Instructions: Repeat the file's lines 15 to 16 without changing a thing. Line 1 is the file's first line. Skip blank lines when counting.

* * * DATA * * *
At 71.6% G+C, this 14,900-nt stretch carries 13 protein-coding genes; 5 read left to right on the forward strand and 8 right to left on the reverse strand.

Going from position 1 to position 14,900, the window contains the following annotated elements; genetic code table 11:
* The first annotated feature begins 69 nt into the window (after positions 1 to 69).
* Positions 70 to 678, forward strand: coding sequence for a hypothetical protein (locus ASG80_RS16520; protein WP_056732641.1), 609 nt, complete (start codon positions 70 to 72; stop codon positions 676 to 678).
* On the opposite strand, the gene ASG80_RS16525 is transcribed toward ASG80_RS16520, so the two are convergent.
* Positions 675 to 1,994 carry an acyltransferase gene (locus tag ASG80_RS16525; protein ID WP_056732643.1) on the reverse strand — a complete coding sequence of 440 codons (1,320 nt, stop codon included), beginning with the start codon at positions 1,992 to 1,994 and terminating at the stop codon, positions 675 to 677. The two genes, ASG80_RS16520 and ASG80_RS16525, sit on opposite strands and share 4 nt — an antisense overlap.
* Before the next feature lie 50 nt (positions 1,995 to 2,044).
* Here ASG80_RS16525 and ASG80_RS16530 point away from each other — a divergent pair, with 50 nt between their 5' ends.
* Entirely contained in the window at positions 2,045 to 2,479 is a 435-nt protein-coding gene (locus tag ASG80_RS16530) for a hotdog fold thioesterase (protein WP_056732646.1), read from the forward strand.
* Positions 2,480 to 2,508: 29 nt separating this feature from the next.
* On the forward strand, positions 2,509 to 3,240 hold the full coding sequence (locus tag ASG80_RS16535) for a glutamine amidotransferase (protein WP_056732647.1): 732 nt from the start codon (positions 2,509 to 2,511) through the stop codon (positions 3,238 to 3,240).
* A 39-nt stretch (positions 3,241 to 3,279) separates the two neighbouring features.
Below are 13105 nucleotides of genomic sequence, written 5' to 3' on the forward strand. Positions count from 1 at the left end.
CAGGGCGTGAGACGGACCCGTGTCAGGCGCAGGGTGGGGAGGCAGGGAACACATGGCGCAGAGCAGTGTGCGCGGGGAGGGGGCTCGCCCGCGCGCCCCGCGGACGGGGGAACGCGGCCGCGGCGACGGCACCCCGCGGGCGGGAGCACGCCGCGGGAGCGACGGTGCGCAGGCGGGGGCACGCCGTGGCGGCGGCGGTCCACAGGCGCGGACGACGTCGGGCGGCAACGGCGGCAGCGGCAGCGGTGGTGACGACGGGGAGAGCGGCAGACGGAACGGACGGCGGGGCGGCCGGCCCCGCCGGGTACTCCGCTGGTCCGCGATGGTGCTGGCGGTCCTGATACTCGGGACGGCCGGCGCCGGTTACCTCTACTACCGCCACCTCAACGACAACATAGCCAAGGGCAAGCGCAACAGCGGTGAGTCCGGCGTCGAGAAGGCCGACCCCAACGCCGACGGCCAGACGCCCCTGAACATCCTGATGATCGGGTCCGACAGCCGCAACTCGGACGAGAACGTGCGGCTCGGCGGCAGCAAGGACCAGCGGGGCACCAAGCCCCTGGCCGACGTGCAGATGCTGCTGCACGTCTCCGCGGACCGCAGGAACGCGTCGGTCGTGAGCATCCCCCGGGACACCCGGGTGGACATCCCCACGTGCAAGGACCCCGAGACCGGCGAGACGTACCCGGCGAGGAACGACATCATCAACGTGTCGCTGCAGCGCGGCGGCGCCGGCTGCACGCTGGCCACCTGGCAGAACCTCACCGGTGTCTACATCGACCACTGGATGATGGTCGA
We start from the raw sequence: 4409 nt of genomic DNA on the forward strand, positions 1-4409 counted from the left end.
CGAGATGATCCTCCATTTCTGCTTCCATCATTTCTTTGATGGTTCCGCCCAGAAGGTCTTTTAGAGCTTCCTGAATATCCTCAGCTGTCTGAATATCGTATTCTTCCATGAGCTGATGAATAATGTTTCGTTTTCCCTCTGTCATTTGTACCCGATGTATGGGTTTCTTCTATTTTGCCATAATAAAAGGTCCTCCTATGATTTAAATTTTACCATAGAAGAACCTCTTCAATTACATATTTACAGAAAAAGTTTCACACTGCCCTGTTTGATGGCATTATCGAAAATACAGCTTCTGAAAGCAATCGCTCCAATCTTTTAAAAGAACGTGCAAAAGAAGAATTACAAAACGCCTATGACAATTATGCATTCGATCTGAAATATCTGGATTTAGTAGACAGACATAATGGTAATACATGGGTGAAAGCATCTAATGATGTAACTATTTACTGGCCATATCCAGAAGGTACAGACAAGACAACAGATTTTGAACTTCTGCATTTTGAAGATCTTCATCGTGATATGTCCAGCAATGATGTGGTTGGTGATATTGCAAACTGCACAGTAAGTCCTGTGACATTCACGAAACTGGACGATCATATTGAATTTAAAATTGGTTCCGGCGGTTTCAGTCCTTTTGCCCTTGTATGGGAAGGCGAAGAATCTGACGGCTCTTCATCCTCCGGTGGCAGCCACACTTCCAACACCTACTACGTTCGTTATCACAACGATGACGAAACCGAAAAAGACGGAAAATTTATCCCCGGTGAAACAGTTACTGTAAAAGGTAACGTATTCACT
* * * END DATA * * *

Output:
We start from the raw sequence: 4409 nt of genomic DNA on the forward strand, positions 1-4409 counted from the left end.
CGAGATGATCCTCCATTTCTGCTTCCATCATTTCTTTGATGGTTCCGCCCAGAAGGTCTTTTAGAGCTTCCTGAATATCCTCAGCTGTCTGAATATCGTATTCTTCCATGAGCTGATGAATAATGTTTCGTTTTCCCTCTGTCATTTGTACCCGATGTATGGGTTTCTTCTATTTTGCCATAATAAAAGGTCCTCCTATGATTTAAATTTTACCATAGAAGAACCTCTTCAATTACATATTTACAGAAAAAGTTTCACACTGCCCTGTTTGATGGCATTATCGAAAATACAGCTTCTGAAAGCAATCGCTCCAATCTTTTAAAAGAACGTGCAAAAGAAGAATTACAAAACGCCTATGACAATTATGCATTCGATCTGAAATATCTGGATTTAGTAGACAGACATAATGGTAATACATGGGTGAAAGCATCTAATGATGTAACTATTTACTGGCCATATCCAGAAGGTACAGACAAGACAACAGATTTTGAACTTCTGCATTTTGAAGATCTTCATCGTGATATGTCCAGCAATGATGTGGTTGGTGATATTGCAAACTGCACAGTAAGTCCTGTGACATTCACGAAACTGGACGATCATATTGAATTTAAAATTGGTTCCGGCGGTTTCAGTCCTTTTGCCCTTGTATGGGAAGGCGAAGAATCTGACGGCTCTTCATCCTCCGGTGGCAGCCACACTTCCAACACCTACTACGTTCGTTATCACAACGATGACGAAACCGAAAAAGACGGAAAATTTATCCCCGGTGAAACAGTTACTGTAAAAGGTAACGTATTCACT